Jazz musician Jeffrey Hills could see children playing whenever he looked out his window, at the corner of Claiborne and Orleans avenues. "Parents helped each other. You know, if it was cold outside and a kid's nose was running, the nearest parent would grab a tissue. They say that it takes a village to raise a child. We had that village," he says.
"Everybody knew everybody knew everybody," says Lois Nelson Andrews, whose musical children include James "Twelve" Andrews and Troy "Trombone Shorty" Andrews. She and her kids were living in the St. Bernard project, but her children and their cousins "were practically raised in the Lafitte" in the apartment of her mother, Miss Dorothy Hill, she says. "My mother had 12 children herself; all of us have children and we all brought them to my mama, because she was the one doing the cooking. In the summer, she would cook five-dozen eggs every morning and feed everyone. People would come in, 'Grandma, you got an egg?'"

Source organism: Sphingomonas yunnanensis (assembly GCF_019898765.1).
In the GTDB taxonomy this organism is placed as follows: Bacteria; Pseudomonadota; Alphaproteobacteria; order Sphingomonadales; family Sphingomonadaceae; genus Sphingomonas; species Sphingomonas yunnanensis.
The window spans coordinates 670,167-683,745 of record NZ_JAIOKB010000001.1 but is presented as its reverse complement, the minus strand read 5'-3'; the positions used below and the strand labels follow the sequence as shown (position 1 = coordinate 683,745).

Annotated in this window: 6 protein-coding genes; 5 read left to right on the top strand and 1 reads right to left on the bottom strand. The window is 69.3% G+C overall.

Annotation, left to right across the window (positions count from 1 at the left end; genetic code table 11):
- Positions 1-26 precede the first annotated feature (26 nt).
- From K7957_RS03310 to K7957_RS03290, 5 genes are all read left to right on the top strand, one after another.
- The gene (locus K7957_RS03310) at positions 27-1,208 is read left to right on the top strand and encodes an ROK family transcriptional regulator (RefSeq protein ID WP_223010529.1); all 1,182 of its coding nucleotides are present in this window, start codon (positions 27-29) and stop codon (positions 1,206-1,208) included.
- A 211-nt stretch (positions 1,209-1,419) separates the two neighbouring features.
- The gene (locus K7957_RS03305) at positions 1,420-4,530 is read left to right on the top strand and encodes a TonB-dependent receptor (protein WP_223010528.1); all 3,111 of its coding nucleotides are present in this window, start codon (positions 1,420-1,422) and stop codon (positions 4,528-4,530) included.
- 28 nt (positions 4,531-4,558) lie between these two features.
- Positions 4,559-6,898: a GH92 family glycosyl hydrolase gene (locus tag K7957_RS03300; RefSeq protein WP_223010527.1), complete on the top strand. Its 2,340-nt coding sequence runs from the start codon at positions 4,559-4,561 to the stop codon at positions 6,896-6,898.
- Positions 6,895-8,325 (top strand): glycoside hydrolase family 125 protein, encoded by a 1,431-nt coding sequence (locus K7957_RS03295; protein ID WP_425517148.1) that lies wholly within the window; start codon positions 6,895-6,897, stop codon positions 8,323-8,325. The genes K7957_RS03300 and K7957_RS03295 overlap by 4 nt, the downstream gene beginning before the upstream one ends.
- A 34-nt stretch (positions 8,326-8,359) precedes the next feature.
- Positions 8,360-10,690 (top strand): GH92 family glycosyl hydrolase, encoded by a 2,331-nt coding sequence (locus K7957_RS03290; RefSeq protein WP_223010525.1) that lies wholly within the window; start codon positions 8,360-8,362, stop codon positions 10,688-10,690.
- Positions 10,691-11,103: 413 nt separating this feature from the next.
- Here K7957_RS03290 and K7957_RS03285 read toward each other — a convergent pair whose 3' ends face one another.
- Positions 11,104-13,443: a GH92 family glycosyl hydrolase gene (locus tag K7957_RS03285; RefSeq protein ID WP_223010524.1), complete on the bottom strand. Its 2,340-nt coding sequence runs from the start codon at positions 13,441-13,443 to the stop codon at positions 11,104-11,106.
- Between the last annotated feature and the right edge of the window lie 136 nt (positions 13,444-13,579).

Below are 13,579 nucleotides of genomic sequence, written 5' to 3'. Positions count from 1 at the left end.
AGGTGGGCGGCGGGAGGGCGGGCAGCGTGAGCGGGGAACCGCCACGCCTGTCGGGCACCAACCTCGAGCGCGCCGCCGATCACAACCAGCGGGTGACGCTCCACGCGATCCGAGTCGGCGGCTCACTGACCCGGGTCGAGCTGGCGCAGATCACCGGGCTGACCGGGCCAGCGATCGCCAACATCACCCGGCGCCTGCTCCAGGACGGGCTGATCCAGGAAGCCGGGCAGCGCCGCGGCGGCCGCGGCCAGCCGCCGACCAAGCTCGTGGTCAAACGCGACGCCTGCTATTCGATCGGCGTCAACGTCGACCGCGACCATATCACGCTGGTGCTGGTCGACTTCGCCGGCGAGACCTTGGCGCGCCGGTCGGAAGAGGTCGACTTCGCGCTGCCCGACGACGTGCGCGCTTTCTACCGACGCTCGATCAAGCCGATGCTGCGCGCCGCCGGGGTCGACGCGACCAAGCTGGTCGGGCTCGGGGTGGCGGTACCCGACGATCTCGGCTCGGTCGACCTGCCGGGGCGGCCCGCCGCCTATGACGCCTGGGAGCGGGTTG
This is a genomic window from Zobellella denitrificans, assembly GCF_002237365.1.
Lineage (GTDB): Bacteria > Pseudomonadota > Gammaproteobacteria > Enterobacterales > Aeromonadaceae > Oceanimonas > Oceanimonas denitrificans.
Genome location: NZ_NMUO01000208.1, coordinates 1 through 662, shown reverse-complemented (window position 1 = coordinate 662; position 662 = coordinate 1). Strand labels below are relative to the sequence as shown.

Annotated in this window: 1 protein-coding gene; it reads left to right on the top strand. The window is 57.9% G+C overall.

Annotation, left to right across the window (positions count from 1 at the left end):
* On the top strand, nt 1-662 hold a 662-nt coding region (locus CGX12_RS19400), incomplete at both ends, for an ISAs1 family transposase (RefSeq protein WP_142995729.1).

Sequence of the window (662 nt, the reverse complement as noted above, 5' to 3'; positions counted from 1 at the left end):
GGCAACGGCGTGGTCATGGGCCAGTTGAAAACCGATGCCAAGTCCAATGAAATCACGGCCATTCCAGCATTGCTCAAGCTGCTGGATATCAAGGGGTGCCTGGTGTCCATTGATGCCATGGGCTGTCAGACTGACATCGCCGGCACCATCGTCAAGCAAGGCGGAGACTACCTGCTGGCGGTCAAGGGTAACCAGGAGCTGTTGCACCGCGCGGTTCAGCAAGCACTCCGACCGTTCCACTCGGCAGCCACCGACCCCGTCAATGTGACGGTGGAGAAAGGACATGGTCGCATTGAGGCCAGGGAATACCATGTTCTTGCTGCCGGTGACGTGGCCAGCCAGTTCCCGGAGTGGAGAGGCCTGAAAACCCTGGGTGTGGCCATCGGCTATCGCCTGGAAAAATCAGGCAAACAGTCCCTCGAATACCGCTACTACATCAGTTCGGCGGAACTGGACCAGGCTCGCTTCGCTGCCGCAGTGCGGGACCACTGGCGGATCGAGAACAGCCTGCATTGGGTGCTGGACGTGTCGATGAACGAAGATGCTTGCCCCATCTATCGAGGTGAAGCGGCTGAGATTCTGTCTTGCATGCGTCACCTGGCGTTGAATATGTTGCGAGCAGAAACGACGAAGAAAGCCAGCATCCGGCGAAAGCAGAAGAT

As a child, Jerome Smith remembers being part of an active Boy Scout troop that was housed in the Lafitte. HANO annual reports from the 1940s show programs and opportunities galore in the Lafitte—Scout troops, flower gardens, a credit union, childcare, outdoor movies, health clinics, home-nursing classes, sewing clubs and all sorts of sports, including softball games against the other projects. The annual report touts their Tenant Relations Department, which was created to help tenants deal with their finances or "discord in household."